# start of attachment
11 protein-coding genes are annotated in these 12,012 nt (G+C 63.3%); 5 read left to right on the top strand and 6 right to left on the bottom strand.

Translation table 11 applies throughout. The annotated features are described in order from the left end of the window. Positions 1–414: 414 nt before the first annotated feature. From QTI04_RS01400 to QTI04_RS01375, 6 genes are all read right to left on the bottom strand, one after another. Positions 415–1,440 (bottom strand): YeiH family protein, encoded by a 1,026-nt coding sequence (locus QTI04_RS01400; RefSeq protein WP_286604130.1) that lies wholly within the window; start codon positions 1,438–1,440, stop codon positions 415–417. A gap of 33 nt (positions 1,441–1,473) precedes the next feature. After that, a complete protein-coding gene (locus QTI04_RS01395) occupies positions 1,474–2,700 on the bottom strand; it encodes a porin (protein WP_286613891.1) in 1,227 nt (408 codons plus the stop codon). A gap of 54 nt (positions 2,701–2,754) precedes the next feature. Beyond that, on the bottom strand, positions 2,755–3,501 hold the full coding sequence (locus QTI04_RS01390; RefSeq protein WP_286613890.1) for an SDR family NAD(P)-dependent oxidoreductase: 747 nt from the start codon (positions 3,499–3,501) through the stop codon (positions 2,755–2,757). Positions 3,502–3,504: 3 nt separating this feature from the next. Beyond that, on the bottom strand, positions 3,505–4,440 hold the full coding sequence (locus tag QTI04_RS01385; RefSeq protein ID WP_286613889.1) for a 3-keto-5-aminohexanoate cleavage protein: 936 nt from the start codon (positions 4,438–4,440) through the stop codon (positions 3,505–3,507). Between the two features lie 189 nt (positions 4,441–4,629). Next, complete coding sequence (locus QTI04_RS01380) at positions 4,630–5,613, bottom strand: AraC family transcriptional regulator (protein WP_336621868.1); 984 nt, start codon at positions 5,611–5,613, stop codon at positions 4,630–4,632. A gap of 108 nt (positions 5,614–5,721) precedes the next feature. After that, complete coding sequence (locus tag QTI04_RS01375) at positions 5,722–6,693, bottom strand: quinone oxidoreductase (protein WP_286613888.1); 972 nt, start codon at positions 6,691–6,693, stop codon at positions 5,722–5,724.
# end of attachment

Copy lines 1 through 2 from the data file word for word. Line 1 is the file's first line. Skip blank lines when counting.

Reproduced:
11 protein-coding genes are annotated in these 12,012 nt (G+C 63.3%); 5 read left to right on the top strand and 6 right to left on the bottom strand.

Translation table 11 applies throughout. The annotated features are described in order from the left end of the window. Positions 1–414: 414 nt before the first annotated feature. From QTI04_RS01400 to QTI04_RS01375, 6 genes are all read right to left on the bottom strand, one after another. Positions 415–1,440 (bottom strand): YeiH family protein, encoded by a 1,026-nt coding sequence (locus QTI04_RS01400; RefSeq protein WP_286604130.1) that lies wholly within the window; start codon positions 1,438–1,440, stop codon positions 415–417. A gap of 33 nt (positions 1,441–1,473) precedes the next feature. After that, a complete protein-coding gene (locus QTI04_RS01395) occupies positions 1,474–2,700 on the bottom strand; it encodes a porin (protein WP_286613891.1) in 1,227 nt (408 codons plus the stop codon). A gap of 54 nt (positions 2,701–2,754) precedes the next feature. Beyond that, on the bottom strand, positions 2,755–3,501 hold the full coding sequence (locus QTI04_RS01390; RefSeq protein WP_286613890.1) for an SDR family NAD(P)-dependent oxidoreductase: 747 nt from the start codon (positions 3,499–3,501) through the stop codon (positions 2,755–2,757). Positions 3,502–3,504: 3 nt separating this feature from the next. Beyond that, on the bottom strand, positions 3,505–4,440 hold the full coding sequence (locus tag QTI04_RS01385; RefSeq protein ID WP_286613889.1) for a 3-keto-5-aminohexanoate cleavage protein: 936 nt from the start codon (positions 4,438–4,440) through the stop codon (positions 3,505–3,507). Between the two features lie 189 nt (positions 4,441–4,629). Next, complete coding sequence (locus QTI04_RS01380) at positions 4,630–5,613, bottom strand: AraC family transcriptional regulator (protein WP_336621868.1); 984 nt, start codon at positions 5,611–5,613, stop codon at positions 4,630–4,632. A gap of 108 nt (positions 5,614–5,721) precedes the next feature. After that, complete coding sequence (locus tag QTI04_RS01375) at positions 5,722–6,693, bottom strand: quinone oxidoreductase (protein WP_286613888.1); 972 nt, start codon at positions 6,691–6,693, stop codon at positions 5,722–5,724.